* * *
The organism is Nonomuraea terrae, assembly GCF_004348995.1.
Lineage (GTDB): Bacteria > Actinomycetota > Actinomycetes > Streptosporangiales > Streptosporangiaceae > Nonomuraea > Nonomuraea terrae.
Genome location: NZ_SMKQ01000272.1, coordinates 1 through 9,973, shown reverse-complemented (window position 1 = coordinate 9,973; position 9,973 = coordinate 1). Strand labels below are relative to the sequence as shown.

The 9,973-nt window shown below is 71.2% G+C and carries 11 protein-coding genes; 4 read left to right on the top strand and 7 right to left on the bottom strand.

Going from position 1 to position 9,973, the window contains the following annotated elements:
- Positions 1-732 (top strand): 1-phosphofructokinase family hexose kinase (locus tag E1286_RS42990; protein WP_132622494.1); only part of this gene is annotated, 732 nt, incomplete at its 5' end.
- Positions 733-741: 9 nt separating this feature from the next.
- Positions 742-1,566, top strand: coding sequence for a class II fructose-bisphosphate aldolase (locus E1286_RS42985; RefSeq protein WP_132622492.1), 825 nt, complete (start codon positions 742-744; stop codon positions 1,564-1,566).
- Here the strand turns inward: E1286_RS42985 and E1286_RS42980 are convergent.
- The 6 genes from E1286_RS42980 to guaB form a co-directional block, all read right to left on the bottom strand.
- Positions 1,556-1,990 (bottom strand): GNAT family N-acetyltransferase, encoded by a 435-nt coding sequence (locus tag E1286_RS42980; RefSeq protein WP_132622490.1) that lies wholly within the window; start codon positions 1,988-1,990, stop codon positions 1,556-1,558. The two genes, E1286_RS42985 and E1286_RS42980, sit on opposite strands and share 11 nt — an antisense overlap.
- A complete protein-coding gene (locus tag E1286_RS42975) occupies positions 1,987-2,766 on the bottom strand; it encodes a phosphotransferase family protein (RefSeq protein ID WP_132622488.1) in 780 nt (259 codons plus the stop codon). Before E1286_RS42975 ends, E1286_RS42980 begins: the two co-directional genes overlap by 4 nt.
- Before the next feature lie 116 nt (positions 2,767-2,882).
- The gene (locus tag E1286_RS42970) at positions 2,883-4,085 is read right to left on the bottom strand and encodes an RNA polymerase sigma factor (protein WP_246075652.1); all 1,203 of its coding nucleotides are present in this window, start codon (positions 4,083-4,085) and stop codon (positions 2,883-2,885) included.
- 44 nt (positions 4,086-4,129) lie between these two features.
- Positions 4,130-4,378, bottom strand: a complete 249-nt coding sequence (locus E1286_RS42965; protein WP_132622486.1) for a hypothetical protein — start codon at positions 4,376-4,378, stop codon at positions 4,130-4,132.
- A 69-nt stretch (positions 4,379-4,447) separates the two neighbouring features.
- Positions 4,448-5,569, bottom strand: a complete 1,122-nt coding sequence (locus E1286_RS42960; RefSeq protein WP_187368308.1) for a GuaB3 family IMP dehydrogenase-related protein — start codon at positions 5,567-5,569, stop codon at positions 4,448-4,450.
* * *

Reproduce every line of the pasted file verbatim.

The organism is Nonomuraea terrae, assembly GCF_004348995.1.
Lineage (GTDB): Bacteria > Actinomycetota > Actinomycetes > Streptosporangiales > Streptosporangiaceae > Nonomuraea > Nonomuraea terrae.
Genome location: NZ_SMKQ01000272.1, coordinates 1 through 9,973, shown reverse-complemented (window position 1 = coordinate 9,973; position 9,973 = coordinate 1). Strand labels below are relative to the sequence as shown.

The 9,973-nt window shown below is 71.2% G+C and carries 11 protein-coding genes; 4 read left to right on the top strand and 7 right to left on the bottom strand.

Going from position 1 to position 9,973, the window contains the following annotated elements:
- Positions 1-732 (top strand): 1-phosphofructokinase family hexose kinase (locus tag E1286_RS42990; protein WP_132622494.1); only part of this gene is annotated, 732 nt, incomplete at its 5' end.
- Positions 733-741: 9 nt separating this feature from the next.
- Positions 742-1,566, top strand: coding sequence for a class II fructose-bisphosphate aldolase (locus E1286_RS42985; RefSeq protein WP_132622492.1), 825 nt, complete (start codon positions 742-744; stop codon positions 1,564-1,566).
- Here the strand turns inward: E1286_RS42985 and E1286_RS42980 are convergent.
- The 6 genes from E1286_RS42980 to guaB form a co-directional block, all read right to left on the bottom strand.
- Positions 1,556-1,990 (bottom strand): GNAT family N-acetyltransferase, encoded by a 435-nt coding sequence (locus tag E1286_RS42980; RefSeq protein WP_132622490.1) that lies wholly within the window; start codon positions 1,988-1,990, stop codon positions 1,556-1,558. The two genes, E1286_RS42985 and E1286_RS42980, sit on opposite strands and share 11 nt — an antisense overlap.
- A complete protein-coding gene (locus tag E1286_RS42975) occupies positions 1,987-2,766 on the bottom strand; it encodes a phosphotransferase family protein (RefSeq protein ID WP_132622488.1) in 780 nt (259 codons plus the stop codon). Before E1286_RS42975 ends, E1286_RS42980 begins: the two co-directional genes overlap by 4 nt.
- Before the next feature lie 116 nt (positions 2,767-2,882).
- The gene (locus tag E1286_RS42970) at positions 2,883-4,085 is read right to left on the bottom strand and encodes an RNA polymerase sigma factor (protein WP_246075652.1); all 1,203 of its coding nucleotides are present in this window, start codon (positions 4,083-4,085) and stop codon (positions 2,883-2,885) included.
- 44 nt (positions 4,086-4,129) lie between these two features.
- Positions 4,130-4,378, bottom strand: a complete 249-nt coding sequence (locus E1286_RS42965; protein WP_132622486.1) for a hypothetical protein — start codon at positions 4,376-4,378, stop codon at positions 4,130-4,132.
- A 69-nt stretch (positions 4,379-4,447) separates the two neighbouring features.
- Positions 4,448-5,569, bottom strand: a complete 1,122-nt coding sequence (locus E1286_RS42960; RefSeq protein WP_187368308.1) for a GuaB3 family IMP dehydrogenase-related protein — start codon at positions 5,567-5,569, stop codon at positions 4,448-4,450.